codeias

codeine

[koh-deen]
noun Pharmacology.
a white, crystalline, slightly bitter alkaloid, C 18 H 21 NO 3 , obtained from opium, used in medicine chiefly as an analgesic or sedative and to inhibit coughing.
Also, codeia [koh-dee-uh] , codeina [koh-dee-ee-nuh] .


Origin:
1830–40; < Greek kṓde(ia) head, poppy-head + -ine2

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World English Dictionary
codeine (ˈkəʊdiːn)
 
n
a white crystalline alkaloid prepared mainly from morphine and having a similar but milder action. It is used as an analgesic, an antidiarrhoeal, and to relieve coughing. Formula: C18H21NO3
 
[C19: from Greek kōdeia head of a poppy, from kōos hollow place + -ine²]

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Etymonline
Word Origin & History

codeine
1838, from Fr. codéine, coined from Gk. kodeia "poppy head." Originally codeina, modern form is from 1881.
Online Etymology Dictionary, © 2010 Douglas Harper
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American Heritage
Medical Dictionary

codeine co·deine (kō'dēn', -dē-ĭn)
n.
An alkaloid narcotic derived from opium or morphine and used as a cough suppressant, analgesic, and hypnotic. Also called methylmorphine.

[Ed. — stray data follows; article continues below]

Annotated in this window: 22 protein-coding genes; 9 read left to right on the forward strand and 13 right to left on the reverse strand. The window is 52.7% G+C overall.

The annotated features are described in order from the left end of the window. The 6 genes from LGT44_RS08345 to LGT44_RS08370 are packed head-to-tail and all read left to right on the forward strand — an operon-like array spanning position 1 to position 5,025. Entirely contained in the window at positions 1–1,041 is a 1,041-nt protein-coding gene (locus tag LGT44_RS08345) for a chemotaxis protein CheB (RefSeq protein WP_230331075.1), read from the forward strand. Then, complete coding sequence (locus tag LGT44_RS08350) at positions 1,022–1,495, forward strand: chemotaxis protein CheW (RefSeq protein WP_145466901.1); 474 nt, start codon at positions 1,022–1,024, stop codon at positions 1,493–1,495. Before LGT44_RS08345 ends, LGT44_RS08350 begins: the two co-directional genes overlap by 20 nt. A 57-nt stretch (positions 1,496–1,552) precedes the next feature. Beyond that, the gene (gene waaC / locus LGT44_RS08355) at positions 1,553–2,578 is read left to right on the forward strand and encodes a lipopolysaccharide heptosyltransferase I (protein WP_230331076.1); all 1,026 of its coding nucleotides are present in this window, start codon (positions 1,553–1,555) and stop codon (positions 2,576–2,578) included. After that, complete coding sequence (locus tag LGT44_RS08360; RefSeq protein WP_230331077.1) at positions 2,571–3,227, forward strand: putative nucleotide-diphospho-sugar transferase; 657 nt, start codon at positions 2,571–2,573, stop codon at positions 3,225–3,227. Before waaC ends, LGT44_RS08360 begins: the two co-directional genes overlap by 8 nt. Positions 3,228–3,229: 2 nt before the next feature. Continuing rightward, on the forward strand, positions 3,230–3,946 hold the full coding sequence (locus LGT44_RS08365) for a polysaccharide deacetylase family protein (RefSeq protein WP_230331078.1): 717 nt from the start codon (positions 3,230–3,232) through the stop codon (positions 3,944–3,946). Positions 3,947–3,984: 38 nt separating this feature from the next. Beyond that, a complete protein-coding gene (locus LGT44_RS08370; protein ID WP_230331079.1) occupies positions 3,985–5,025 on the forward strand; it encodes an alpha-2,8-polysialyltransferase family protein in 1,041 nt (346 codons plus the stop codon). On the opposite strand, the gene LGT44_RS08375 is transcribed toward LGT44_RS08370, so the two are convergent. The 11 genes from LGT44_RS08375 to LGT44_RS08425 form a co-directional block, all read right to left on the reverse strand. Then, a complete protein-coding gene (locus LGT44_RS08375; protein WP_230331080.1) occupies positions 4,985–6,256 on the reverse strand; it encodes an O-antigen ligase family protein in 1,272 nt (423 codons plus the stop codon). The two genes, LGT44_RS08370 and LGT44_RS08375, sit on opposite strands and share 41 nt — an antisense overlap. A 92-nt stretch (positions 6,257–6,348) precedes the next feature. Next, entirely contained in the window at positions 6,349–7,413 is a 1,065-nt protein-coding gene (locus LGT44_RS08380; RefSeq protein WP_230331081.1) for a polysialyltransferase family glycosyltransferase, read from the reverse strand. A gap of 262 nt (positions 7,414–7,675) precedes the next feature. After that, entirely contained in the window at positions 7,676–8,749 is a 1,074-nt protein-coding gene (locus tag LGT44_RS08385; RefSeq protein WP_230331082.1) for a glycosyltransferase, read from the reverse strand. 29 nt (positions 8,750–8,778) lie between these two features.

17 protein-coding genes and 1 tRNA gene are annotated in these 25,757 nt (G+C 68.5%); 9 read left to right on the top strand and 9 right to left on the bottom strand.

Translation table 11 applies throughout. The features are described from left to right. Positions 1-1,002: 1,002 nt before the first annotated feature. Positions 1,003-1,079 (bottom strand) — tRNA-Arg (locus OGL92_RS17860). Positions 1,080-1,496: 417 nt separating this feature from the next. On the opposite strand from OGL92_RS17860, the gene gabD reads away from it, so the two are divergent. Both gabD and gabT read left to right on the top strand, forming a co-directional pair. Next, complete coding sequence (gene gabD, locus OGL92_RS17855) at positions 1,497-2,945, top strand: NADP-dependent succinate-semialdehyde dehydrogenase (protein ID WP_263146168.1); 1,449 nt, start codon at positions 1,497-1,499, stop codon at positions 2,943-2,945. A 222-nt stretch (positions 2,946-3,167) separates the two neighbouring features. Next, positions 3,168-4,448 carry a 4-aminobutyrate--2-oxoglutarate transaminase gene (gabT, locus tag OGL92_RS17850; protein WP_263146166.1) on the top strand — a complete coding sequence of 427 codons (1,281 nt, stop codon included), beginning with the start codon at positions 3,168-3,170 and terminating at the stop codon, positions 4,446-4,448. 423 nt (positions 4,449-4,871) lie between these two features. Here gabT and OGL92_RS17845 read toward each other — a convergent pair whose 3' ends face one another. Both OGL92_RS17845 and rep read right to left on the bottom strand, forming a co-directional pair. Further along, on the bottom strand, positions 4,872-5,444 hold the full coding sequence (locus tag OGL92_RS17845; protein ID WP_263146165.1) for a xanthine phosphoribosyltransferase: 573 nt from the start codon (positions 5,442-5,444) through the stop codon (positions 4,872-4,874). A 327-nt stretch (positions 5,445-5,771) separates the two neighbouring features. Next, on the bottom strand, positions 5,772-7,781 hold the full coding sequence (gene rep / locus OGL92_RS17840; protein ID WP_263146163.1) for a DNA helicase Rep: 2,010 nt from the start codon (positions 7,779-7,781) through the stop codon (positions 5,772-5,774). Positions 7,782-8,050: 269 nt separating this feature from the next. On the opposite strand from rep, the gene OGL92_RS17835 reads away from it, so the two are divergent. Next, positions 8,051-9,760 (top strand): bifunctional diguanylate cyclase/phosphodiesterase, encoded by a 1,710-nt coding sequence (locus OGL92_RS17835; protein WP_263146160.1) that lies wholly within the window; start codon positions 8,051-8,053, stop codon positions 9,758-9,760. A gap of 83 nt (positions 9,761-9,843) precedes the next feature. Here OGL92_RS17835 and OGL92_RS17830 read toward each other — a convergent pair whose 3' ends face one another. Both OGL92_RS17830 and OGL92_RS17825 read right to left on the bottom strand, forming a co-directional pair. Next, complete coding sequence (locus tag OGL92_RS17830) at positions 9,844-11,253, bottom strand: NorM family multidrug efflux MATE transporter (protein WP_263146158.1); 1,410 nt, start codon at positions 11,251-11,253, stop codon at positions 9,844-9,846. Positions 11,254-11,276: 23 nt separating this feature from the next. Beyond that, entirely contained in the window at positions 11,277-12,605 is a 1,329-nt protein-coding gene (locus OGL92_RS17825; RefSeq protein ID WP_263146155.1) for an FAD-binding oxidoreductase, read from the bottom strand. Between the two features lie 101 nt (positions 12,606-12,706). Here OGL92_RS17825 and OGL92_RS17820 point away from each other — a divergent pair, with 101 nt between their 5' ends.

The American Heritage® Stedman's Medical Dictionary
Copyright © 2002, 2001, 1995 by Houghton Mifflin Company. Published by Houghton Mifflin Company.
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American Heritage
Science Dictionary
codeine   (kō'dēn')  Pronunciation Key 
An alkaloid narcotic derived from opium or morphine and used primarily as an analgesic and a cough suppressant. Chemical formula: C18H21NO3.
The American Heritage® Science Dictionary
Copyright © 2002. Published by Houghton Mifflin. All rights reserved.
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American Heritage
Cultural Dictionary
codeine [(koh-deen)]

A drug obtained from opium or morphine that is used as a pain reliever and cough remedy.

The American Heritage® New Dictionary of Cultural Literacy, Third Edition
Copyright © 2005 by Houghton Mifflin Company.
Published by Houghton Mifflin Company. All rights reserved.
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